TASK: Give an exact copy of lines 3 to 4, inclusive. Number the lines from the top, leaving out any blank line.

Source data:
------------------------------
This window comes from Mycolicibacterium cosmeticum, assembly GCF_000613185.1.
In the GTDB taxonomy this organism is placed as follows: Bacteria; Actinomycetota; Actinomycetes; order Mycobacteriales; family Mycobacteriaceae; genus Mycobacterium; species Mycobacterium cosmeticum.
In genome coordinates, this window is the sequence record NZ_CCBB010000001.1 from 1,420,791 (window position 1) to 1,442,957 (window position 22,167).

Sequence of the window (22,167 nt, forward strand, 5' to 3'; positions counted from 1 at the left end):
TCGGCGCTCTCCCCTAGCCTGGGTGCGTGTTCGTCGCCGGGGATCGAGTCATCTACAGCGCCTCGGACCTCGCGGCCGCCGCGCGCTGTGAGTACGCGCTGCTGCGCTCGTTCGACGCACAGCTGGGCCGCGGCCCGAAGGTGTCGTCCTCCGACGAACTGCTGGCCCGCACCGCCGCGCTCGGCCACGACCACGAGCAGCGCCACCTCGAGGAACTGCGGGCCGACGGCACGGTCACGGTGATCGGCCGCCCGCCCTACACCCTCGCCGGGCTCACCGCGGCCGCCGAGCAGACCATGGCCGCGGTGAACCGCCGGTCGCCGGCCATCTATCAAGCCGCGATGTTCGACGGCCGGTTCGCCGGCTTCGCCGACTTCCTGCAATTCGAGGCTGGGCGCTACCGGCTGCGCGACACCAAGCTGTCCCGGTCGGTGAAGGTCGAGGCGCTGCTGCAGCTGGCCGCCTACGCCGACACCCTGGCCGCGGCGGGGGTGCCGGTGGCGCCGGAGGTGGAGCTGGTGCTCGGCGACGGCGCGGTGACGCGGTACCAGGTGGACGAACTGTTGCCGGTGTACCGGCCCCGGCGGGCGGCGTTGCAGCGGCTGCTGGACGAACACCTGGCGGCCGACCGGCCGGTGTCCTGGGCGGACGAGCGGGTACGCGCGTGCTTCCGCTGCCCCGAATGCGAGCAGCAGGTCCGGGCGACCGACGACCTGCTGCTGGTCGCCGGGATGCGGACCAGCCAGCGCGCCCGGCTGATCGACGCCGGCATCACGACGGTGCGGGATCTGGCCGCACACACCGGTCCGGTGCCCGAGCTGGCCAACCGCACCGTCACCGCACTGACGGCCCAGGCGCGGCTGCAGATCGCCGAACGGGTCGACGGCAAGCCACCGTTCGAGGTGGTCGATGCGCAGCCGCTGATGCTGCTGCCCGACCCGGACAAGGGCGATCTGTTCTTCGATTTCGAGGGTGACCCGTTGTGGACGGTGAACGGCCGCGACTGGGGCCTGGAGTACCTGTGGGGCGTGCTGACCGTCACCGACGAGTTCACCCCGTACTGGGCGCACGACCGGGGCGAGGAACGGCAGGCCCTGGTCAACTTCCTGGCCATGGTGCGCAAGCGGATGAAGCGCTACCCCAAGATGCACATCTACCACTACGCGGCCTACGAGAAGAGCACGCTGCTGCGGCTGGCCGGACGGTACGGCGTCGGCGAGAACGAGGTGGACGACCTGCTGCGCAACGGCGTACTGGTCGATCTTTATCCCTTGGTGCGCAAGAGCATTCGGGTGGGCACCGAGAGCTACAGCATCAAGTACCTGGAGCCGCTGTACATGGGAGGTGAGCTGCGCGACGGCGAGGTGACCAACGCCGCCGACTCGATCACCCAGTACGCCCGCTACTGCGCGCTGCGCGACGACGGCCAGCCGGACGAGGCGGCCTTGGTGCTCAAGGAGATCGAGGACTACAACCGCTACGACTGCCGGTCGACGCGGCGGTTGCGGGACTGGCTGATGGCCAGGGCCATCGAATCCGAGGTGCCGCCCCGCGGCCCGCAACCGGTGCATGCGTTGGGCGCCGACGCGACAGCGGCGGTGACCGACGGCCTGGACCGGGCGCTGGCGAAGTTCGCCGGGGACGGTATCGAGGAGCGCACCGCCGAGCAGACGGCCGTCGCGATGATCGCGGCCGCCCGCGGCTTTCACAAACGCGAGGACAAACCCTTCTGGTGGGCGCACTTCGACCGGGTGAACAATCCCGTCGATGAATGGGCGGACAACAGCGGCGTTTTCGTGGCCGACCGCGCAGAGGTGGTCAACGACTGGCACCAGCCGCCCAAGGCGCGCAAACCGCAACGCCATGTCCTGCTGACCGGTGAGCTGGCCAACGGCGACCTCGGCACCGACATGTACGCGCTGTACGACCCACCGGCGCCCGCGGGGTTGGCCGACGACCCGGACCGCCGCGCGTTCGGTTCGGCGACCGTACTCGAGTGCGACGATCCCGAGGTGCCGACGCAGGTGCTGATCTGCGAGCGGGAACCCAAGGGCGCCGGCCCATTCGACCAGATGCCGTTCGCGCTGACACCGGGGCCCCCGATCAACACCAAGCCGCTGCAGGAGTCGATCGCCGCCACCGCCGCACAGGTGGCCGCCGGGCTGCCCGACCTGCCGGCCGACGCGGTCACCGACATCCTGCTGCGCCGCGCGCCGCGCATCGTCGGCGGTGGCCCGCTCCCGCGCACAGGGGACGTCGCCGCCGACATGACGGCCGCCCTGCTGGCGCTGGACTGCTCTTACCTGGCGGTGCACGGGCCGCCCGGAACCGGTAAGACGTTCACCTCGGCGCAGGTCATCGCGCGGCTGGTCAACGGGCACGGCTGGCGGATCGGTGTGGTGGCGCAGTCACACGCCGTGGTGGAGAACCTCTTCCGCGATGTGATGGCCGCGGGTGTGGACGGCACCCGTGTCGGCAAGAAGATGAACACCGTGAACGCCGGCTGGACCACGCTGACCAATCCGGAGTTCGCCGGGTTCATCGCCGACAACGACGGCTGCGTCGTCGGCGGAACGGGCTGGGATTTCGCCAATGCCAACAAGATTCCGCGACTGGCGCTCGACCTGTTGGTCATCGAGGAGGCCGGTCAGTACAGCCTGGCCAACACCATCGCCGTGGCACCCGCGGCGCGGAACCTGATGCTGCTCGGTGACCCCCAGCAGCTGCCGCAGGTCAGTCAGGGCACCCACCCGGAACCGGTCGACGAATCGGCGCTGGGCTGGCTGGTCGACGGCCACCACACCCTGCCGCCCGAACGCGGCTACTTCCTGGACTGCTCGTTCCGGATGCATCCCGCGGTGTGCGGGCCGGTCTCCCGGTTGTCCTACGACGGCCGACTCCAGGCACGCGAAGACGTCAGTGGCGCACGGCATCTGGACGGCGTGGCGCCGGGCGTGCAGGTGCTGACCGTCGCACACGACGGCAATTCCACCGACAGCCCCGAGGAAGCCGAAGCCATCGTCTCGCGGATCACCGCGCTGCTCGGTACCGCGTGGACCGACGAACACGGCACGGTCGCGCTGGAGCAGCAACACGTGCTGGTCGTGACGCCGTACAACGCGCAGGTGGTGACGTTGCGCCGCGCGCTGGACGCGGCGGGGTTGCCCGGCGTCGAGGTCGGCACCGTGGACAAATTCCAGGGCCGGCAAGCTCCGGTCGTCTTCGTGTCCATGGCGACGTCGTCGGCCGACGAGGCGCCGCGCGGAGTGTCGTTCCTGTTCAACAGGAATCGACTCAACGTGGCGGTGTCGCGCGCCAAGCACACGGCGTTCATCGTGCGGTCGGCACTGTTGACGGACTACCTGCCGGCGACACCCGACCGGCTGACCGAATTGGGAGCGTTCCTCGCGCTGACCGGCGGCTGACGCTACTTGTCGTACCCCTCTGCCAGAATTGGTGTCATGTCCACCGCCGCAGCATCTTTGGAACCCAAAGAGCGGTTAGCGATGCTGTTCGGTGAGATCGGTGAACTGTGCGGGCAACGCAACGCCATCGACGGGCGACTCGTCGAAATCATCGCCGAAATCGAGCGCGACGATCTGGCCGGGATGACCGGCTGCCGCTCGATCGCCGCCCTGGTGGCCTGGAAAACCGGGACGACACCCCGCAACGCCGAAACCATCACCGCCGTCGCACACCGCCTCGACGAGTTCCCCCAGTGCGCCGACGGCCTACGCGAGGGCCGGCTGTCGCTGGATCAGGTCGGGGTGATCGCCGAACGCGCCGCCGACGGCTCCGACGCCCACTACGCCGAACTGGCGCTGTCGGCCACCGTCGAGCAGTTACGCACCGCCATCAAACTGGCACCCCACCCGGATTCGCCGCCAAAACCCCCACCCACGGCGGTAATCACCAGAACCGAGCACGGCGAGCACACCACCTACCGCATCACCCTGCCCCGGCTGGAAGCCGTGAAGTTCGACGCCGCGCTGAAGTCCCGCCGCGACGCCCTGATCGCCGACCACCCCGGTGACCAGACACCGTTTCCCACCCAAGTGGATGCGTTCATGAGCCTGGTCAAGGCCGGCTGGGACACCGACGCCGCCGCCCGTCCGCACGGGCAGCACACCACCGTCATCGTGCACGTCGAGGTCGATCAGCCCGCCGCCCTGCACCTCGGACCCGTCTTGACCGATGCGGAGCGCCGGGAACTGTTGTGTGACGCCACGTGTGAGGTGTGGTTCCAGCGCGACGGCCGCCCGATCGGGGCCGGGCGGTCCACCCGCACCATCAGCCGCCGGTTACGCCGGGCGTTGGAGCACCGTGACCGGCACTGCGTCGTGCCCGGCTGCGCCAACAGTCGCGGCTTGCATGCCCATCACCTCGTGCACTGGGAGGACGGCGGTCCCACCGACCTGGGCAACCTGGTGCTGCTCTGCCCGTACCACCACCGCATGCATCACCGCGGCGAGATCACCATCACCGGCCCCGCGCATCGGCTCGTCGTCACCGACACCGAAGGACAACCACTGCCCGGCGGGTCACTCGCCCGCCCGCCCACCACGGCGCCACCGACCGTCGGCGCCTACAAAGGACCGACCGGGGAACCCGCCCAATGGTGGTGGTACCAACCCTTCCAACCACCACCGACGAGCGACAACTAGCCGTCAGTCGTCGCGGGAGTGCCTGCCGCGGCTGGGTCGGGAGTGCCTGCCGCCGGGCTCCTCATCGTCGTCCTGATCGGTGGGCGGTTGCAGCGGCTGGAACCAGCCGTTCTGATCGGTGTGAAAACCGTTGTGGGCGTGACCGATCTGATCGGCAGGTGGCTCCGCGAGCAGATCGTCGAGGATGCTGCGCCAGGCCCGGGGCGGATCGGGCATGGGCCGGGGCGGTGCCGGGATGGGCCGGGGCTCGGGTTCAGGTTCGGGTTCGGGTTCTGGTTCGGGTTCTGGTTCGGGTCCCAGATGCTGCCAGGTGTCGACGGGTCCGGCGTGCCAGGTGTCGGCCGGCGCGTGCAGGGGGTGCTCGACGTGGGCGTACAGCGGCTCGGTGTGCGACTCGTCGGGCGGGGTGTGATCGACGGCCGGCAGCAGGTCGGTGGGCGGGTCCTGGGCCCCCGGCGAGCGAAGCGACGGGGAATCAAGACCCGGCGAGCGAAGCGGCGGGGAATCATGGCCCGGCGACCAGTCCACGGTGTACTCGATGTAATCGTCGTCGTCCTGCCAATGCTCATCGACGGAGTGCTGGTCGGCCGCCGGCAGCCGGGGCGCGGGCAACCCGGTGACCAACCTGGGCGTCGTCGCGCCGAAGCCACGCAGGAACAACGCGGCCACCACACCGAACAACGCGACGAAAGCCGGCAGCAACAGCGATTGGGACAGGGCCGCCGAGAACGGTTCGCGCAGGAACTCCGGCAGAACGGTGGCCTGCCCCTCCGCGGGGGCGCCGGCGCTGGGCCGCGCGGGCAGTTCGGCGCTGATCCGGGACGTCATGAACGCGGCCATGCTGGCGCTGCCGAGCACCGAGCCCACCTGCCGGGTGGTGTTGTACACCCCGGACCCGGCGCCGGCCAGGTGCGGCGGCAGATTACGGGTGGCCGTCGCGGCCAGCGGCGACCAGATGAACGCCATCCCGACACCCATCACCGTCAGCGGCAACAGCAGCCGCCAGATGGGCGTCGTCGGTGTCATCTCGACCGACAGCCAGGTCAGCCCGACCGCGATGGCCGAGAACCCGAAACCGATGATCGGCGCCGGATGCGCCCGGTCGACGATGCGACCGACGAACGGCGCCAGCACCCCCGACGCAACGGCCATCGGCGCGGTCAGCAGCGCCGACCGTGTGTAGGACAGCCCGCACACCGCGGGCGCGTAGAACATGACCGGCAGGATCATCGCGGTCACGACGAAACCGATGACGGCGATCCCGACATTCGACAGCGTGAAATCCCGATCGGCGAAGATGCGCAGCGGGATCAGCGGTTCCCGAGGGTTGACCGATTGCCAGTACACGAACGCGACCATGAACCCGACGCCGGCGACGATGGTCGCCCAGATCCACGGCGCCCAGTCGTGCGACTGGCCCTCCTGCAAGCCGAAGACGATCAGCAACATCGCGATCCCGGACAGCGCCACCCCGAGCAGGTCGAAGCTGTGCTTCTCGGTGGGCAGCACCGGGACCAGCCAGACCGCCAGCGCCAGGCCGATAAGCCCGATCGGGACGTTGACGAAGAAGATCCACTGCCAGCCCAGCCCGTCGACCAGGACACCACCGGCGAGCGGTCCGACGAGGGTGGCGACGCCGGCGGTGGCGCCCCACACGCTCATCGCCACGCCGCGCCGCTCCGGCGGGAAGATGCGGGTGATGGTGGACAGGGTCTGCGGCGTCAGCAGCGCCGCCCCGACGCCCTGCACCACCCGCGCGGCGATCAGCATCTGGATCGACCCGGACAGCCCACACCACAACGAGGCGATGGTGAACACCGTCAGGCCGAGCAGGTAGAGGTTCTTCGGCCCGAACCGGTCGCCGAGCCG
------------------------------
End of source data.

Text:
In genome coordinates, this window is the sequence record NZ_CCBB010000001.1 from 1,420,791 (window position 1) to 1,442,957 (window position 22,167).

Sequence of the window (22,167 nt, forward strand, 5' to 3'; positions counted from 1 at the left end):